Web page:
The new C-Max and Grand C-Max were making their world debut. Some months away from going on sale, there was a single example of each, mounted on adjacent turntables. I remain far from convinced about the back end of the Grand C-Max, which looks quite bulky, doubtless as it needs to accommodate those sliding rear door guides. The interiors did look like a significant improvement on the outgoing models, but it was not possible to go and play with the seat folding and all the other clever stuff which was praised by the press.

Ford were promoting their Econetic branding very heavily, with the launch of a new engine with impressively low CO2 levels in the Focus, getting under the magic 100 number. There were Econetic liveried models from the rest of the range, as well.
There were huge crowds around the electric green Focus RS, but the ST was less well visited, and there was an example of the rally car, as well.
Although there are less examples of the sort of “enhancements” in evidence at this show than you find at Geneva, there were more than plenty. Not my sort of thing at all!

No sign of Honda at the show. I can only assume that having perpetrated the execrable Accord Crosstour on the world, they were too embarrassed to show their face!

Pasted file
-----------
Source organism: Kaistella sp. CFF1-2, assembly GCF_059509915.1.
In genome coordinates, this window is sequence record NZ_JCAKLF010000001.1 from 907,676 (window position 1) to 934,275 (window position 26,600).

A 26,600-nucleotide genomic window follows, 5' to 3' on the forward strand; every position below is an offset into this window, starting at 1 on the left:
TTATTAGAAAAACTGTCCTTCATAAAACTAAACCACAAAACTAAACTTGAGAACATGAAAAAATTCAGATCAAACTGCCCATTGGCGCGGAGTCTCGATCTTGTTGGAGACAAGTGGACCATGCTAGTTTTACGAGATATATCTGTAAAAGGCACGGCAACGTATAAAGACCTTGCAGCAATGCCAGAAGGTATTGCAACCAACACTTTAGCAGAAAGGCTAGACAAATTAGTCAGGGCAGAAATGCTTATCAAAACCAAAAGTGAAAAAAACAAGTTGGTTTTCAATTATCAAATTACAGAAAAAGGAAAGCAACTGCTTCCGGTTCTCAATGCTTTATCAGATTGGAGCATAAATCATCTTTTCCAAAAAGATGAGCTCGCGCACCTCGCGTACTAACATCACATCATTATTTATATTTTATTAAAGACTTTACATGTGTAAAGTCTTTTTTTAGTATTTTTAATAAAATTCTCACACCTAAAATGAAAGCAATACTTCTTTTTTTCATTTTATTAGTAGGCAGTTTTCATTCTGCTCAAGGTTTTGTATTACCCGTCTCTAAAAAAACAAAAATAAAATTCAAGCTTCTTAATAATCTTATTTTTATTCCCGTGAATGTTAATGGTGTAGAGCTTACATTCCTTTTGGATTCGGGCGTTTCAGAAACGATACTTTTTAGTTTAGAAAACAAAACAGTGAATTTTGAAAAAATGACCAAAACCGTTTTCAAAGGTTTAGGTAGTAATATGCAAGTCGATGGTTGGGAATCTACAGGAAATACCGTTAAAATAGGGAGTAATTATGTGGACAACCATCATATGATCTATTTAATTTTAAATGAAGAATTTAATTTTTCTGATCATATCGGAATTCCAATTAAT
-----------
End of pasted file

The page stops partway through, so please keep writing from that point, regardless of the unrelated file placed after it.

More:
Whenever I went near this stand, which was located at the end of Hall 6, there was always lots of noise, from a compere who was trying to entertain people with everything from prize draws to a rather challenging set of “interviews” with 6 of the players from the local Frankfurt Bundesliga football team (whom Hyundai sponsor). It might have better to have concentrated on the cars. There were 2 concept vehicles, including this ix-Metro.

Also a concept was this Blue Will, presaging technology that we will see in 2012.
New production model was the ix35, a replacement for the Tucson. Similar to a Ford Kuga, it looks marginally better than that car outside, and has a much better quality interior, though I suspect the Ford will prove the better car to drive. I felt rather disappointed that they have softened the styling from the Tucson into a sort of “faux-SUV-bland” creation.
The rest of the range was also on the stand.